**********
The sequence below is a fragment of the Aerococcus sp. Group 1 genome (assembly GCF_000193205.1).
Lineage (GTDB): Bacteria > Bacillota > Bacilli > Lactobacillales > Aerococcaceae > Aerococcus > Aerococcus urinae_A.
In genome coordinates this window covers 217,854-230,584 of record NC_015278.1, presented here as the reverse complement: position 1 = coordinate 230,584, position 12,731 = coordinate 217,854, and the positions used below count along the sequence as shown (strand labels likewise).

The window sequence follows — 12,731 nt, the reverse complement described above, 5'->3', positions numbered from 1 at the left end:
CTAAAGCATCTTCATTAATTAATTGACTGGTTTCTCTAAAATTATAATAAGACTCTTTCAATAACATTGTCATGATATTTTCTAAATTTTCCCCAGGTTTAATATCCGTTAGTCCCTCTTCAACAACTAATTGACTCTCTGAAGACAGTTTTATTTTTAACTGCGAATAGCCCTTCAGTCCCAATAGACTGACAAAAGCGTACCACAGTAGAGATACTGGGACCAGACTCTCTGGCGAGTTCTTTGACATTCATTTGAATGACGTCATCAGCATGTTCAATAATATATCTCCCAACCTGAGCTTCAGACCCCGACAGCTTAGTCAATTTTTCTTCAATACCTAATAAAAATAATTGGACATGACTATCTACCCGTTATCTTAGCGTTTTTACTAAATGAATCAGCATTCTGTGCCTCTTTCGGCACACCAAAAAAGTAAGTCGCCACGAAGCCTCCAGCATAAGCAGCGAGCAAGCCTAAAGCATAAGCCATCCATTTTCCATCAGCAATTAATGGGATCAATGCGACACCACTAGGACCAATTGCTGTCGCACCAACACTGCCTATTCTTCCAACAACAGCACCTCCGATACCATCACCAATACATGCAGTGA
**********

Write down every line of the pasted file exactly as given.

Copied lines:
The sequence below is a fragment of the Aerococcus sp. Group 1 genome (assembly GCF_000193205.1).
Lineage (GTDB): Bacteria > Bacillota > Bacilli > Lactobacillales > Aerococcaceae > Aerococcus > Aerococcus urinae_A.
In genome coordinates this window covers 217,854-230,584 of record NC_015278.1, presented here as the reverse complement: position 1 = coordinate 230,584, position 12,731 = coordinate 217,854, and the positions used below count along the sequence as shown (strand labels likewise).

The window sequence follows — 12,731 nt, the reverse complement described above, 5'->3', positions numbered from 1 at the left end:
CTAAAGCATCTTCATTAATTAATTGACTGGTTTCTCTAAAATTATAATAAGACTCTTTCAATAACATTGTCATGATATTTTCTAAATTTTCCCCAGGTTTAATATCCGTTAGTCCCTCTTCAACAACTAATTGACTCTCTGAAGACAGTTTTATTTTTAACTGCGAATAGCCCTTCAGTCCCAATAGACTGACAAAAGCGTACCACAGTAGAGATACTGGGACCAGACTCTCTGGCGAGTTCTTTGACATTCATTTGAATGACGTCATCAGCATGTTCAATAATATATCTCCCAACCTGAGCTTCAGACCCCGACAGCTTAGTCAATTTTTCTTCAATACCTAATAAAAATAATTGGACATGACTATCTACCCGTTATCTTAGCGTTTTTACTAAATGAATCAGCATTCTGTGCCTCTTTCGGCACACCAAAAAAGTAAGTCGCCACGAAGCCTCCAGCATAAGCAGCGAGCAAGCCTAAAGCATAAGCCATCCATTTTCCATCAGCAATTAATGGGATCAATGCGACACCACTAGGACCAATTGCTGTCGCACCAACACTGCCTATTCTTCCAACAACAGCACCTCCGATACCATCACCAATACATGCAGTGA